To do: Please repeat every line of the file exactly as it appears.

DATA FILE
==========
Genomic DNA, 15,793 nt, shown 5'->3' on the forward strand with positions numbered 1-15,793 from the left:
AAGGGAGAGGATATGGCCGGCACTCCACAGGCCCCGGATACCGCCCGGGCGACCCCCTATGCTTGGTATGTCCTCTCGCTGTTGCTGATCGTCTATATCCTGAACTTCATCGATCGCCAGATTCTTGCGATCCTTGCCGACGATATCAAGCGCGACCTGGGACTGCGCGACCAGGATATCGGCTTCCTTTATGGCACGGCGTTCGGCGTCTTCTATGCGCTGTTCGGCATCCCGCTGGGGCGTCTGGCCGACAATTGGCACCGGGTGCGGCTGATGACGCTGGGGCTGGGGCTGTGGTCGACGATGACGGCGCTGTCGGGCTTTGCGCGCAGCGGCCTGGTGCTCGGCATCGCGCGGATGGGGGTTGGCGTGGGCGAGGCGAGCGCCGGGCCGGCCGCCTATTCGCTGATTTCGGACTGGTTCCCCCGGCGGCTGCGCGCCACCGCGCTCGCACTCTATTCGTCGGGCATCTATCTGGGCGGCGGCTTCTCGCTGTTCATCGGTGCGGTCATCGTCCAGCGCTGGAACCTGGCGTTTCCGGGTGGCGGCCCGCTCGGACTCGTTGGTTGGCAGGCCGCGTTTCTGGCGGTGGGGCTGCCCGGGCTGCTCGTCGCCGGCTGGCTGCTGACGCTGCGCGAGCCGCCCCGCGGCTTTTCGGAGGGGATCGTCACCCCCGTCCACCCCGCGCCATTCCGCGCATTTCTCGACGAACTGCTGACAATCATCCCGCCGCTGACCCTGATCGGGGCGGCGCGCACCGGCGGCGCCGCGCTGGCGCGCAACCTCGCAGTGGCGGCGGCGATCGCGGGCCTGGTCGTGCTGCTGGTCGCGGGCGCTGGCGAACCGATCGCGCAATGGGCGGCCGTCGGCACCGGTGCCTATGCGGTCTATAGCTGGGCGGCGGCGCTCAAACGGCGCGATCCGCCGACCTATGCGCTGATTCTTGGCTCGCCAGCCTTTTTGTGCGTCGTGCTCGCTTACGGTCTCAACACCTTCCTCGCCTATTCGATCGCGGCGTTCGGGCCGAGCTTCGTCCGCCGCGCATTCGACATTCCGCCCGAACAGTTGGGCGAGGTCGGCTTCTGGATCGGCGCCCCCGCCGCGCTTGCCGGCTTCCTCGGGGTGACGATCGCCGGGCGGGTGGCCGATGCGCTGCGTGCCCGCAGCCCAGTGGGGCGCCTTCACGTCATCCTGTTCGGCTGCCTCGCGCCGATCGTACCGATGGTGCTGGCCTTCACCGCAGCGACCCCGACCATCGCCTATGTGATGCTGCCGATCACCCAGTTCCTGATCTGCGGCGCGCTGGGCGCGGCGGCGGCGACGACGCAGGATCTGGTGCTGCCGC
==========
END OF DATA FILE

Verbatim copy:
Genomic DNA, 15,793 nt, shown 5'->3' on the forward strand with positions numbered 1-15,793 from the left:
AAGGGAGAGGATATGGCCGGCACTCCACAGGCCCCGGATACCGCCCGGGCGACCCCCTATGCTTGGTATGTCCTCTCGCTGTTGCTGATCGTCTATATCCTGAACTTCATCGATCGCCAGATTCTTGCGATCCTTGCCGACGATATCAAGCGCGACCTGGGACTGCGCGACCAGGATATCGGCTTCCTTTATGGCACGGCGTTCGGCGTCTTCTATGCGCTGTTCGGCATCCCGCTGGGGCGTCTGGCCGACAATTGGCACCGGGTGCGGCTGATGACGCTGGGGCTGGGGCTGTGGTCGACGATGACGGCGCTGTCGGGCTTTGCGCGCAGCGGCCTGGTGCTCGGCATCGCGCGGATGGGGGTTGGCGTGGGCGAGGCGAGCGCCGGGCCGGCCGCCTATTCGCTGATTTCGGACTGGTTCCCCCGGCGGCTGCGCGCCACCGCGCTCGCACTCTATTCGTCGGGCATCTATCTGGGCGGCGGCTTCTCGCTGTTCATCGGTGCGGTCATCGTCCAGCGCTGGAACCTGGCGTTTCCGGGTGGCGGCCCGCTCGGACTCGTTGGTTGGCAGGCCGCGTTTCTGGCGGTGGGGCTGCCCGGGCTGCTCGTCGCCGGCTGGCTGCTGACGCTGCGCGAGCCGCCCCGCGGCTTTTCGGAGGGGATCGTCACCCCCGTCCACCCCGCGCCATTCCGCGCATTTCTCGACGAACTGCTGACAATCATCCCGCCGCTGACCCTGATCGGGGCGGCGCGCACCGGCGGCGCCGCGCTGGCGCGCAACCTCGCAGTGGCGGCGGCGATCGCGGGCCTGGTCGTGCTGCTGGTCGCGGGCGCTGGCGAACCGATCGCGCAATGGGCGGCCGTCGGCACCGGTGCCTATGCGGTCTATAGCTGGGCGGCGGCGCTCAAACGGCGCGATCCGCCGACCTATGCGCTGATTCTTGGCTCGCCAGCCTTTTTGTGCGTCGTGCTCGCTTACGGTCTCAACACCTTCCTCGCCTATTCGATCGCGGCGTTCGGGCCGAGCTTCGTCCGCCGCGCATTCGACATTCCGCCCGAACAGTTGGGCGAGGTCGGCTTCTGGATCGGCGCCCCCGCCGCGCTTGCCGGCTTCCTCGGGGTGACGATCGCCGGGCGGGTGGCCGATGCGCTGCGTGCCCGCAGCCCAGTGGGGCGCCTTCACGTCATCCTGTTCGGCTGCCTCGCGCCGATCGTACCGATGGTGCTGGCCTTCACCGCAGCGACCCCGACCATCGCCTATGTGATGCTGCCGATCACCCAGTTCCTGATCTGCGGCGCGCTGGGCGCGGCGGCGGCGACGACGCAGGATCTGGTGCTGCCGC